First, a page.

Abstract: This article reviews the basic theoretical aspects of graphene, a one-atom-thick allotrope of carbon, with unusual two-dimensional Dirac-like electronic excitations. The Dirac electrons can be controlled by application of external electric and magnetic fields, or by altering sample geometry and/or topology. The Dirac electrons behave in unusual ways in tunneling, confinement, and the integer quantum Hall effect. The electronic properties of graphene stacks are discussed and vary with stacking order and number of layers. Edge (surface) states in graphene depend on the edge termination (zigzag or armchair) and affect the physical properties of nanoribbons. Different types of disorder modify the Dirac equation leading to unusual spectroscopic and transport properties. The effects of electron-electron and electron-phonon interactions in single layer and multilayer graphene are also presented. more

Topics: Graphene nanoribbons (67%), Silicene (64%), Graphene (64%) more

18,972 Citations

Open accessJournal ArticleDOI: 10.1103/PHYSREVLETT.97.187401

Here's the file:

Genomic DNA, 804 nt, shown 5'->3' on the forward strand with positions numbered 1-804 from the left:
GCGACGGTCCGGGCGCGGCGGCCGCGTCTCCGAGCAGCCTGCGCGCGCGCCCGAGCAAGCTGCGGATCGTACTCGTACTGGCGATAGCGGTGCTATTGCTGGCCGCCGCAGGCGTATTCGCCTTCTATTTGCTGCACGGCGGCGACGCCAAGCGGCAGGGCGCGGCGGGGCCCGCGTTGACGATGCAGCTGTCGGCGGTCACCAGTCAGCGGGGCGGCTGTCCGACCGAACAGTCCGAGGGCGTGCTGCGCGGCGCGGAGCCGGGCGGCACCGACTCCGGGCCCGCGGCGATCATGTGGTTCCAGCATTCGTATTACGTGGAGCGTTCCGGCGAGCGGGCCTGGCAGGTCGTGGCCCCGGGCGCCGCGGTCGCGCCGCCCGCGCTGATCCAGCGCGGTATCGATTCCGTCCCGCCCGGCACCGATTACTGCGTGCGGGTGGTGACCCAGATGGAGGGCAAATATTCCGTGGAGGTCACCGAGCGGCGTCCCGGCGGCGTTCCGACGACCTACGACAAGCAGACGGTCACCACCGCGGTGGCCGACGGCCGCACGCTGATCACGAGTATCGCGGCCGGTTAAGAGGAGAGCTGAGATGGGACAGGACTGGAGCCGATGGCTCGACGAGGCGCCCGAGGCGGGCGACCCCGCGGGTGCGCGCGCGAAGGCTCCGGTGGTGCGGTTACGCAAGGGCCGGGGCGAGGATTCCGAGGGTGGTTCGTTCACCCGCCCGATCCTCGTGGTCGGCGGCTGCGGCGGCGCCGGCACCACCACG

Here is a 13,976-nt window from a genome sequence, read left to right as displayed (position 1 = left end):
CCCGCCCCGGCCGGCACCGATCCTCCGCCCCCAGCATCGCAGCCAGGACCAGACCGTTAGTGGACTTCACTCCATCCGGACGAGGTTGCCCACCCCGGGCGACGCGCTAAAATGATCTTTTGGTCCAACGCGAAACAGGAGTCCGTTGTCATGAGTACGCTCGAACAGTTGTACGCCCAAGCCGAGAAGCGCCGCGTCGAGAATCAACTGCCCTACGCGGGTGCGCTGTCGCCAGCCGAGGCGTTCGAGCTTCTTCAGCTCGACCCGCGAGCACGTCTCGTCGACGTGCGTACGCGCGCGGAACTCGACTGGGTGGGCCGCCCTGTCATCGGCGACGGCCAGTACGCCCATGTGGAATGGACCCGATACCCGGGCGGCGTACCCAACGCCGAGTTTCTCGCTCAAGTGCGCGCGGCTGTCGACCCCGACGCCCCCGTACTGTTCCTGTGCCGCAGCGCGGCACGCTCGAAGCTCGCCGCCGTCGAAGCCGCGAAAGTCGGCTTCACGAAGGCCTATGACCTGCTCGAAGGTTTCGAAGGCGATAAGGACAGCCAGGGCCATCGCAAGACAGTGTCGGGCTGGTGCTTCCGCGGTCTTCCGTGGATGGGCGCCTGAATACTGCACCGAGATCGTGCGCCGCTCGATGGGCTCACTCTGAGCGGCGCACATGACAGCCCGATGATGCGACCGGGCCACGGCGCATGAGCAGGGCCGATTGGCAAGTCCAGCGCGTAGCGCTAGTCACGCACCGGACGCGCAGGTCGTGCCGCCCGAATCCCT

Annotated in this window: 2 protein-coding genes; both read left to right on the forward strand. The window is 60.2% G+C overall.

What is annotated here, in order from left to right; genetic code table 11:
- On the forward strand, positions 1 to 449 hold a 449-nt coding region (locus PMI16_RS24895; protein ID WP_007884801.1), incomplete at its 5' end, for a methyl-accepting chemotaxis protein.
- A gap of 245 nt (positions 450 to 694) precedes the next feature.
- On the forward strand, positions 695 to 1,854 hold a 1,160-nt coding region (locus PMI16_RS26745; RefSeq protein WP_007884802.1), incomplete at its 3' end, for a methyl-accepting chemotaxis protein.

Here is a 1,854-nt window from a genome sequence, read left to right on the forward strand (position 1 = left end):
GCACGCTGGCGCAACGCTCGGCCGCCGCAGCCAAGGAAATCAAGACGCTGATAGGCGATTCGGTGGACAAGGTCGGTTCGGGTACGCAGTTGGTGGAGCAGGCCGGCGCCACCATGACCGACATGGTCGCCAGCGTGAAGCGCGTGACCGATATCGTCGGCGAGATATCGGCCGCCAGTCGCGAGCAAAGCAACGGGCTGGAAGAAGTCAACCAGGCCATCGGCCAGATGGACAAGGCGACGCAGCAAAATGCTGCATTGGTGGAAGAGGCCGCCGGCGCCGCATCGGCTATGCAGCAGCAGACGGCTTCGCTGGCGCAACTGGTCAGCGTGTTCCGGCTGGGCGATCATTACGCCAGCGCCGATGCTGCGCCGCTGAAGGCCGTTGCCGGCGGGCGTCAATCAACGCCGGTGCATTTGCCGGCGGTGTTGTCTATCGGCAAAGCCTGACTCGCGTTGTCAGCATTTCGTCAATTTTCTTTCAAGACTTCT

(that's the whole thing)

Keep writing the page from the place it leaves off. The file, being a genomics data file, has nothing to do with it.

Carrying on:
Abstract: Graphene is the two-dimensional building block for carbon allotropes of every other dimensionality We show that its electronic structure is captured in its Raman spectrum that clearly evolves with the number of layers The D peak second order changes in shape, width, and position for an increasing number of layers, reflecting the change in the electron bands via a double resonant Raman process The G peak slightly down-shifts This allows unambiguous, high-throughput, nondestructive identification of graphene layers, which is critically lacking in this emerging research area more

Topics: Bilayer graphene (64%), Graphene nanoribbons (62%), Graphene (58%) more

12,229 Citations

Journal ArticleDOI: 10.1038/NATURE04969
20 Jul 2006-Nature